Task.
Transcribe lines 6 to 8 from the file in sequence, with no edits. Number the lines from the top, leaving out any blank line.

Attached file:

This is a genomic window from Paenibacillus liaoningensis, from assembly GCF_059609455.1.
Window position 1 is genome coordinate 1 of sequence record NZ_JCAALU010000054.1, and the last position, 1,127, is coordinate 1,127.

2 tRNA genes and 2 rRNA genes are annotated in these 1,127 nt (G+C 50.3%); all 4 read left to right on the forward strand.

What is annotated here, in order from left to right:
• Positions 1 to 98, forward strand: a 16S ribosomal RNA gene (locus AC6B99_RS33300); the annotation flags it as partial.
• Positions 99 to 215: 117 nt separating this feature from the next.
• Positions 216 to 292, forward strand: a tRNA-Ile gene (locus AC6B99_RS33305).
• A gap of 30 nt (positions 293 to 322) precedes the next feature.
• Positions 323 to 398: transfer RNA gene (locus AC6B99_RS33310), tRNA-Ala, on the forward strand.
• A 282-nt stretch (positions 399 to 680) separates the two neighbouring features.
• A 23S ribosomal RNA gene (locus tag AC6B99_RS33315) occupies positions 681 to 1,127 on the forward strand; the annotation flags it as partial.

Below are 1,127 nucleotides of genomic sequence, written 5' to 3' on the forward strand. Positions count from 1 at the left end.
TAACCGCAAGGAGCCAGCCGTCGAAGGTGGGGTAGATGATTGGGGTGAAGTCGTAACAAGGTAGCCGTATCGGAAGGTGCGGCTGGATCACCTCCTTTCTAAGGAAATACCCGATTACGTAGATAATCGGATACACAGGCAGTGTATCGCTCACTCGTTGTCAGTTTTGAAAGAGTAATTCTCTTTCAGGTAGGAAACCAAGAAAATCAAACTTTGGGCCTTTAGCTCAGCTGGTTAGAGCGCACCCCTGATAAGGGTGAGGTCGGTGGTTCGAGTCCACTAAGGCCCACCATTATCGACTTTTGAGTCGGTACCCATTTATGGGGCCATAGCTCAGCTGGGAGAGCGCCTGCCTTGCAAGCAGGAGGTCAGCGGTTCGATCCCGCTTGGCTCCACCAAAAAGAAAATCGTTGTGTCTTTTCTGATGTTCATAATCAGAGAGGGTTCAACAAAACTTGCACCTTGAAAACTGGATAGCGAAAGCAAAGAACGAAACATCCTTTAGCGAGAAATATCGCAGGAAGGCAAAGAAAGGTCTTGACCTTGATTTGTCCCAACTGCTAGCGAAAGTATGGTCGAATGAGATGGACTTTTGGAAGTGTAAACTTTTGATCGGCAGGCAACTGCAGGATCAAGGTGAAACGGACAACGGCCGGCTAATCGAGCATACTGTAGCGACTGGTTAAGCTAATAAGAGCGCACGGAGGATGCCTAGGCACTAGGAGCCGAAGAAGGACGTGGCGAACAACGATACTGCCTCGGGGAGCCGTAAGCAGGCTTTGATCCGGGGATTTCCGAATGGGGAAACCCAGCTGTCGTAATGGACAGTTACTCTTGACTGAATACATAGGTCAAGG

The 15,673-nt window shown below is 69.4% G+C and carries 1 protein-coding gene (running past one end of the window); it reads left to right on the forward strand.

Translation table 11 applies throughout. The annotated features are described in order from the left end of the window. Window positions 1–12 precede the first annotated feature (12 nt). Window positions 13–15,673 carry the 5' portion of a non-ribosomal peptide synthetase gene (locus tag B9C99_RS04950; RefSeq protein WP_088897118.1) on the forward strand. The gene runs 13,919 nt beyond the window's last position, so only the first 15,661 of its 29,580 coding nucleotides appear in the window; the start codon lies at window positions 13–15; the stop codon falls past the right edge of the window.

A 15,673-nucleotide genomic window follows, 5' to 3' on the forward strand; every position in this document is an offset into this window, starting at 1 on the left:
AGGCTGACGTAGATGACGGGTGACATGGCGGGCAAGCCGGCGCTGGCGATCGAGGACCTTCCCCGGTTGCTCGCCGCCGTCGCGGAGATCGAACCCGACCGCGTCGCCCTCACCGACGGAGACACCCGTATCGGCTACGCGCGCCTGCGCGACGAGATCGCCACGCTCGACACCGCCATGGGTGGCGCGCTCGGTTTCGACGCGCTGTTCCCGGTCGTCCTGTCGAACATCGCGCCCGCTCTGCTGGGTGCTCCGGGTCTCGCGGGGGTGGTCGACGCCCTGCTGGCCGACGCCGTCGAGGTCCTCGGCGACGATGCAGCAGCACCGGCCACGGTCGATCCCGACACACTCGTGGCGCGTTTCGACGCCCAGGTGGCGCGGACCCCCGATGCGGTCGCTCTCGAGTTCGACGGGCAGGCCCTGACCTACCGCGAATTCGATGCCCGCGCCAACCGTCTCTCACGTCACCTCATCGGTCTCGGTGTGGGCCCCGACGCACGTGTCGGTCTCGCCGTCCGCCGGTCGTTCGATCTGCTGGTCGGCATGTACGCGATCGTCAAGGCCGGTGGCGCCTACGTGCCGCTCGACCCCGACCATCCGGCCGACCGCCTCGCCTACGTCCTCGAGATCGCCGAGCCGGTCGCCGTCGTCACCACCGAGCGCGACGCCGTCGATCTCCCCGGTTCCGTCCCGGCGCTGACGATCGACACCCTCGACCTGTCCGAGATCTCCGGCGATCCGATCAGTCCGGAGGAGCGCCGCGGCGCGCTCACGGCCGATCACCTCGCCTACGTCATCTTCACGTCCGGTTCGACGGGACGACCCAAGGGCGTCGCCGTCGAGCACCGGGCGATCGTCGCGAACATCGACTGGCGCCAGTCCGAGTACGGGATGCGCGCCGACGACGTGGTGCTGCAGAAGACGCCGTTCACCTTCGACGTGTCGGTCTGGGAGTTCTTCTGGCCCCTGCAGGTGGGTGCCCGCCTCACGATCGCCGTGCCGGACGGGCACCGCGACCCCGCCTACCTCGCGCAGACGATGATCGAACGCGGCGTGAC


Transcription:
• Positions 99 to 215: 117 nt separating this feature from the next.
• Positions 216 to 292, forward strand: a tRNA-Ile gene (locus AC6B99_RS33305).
• A gap of 30 nt (positions 293 to 322) precedes the next feature.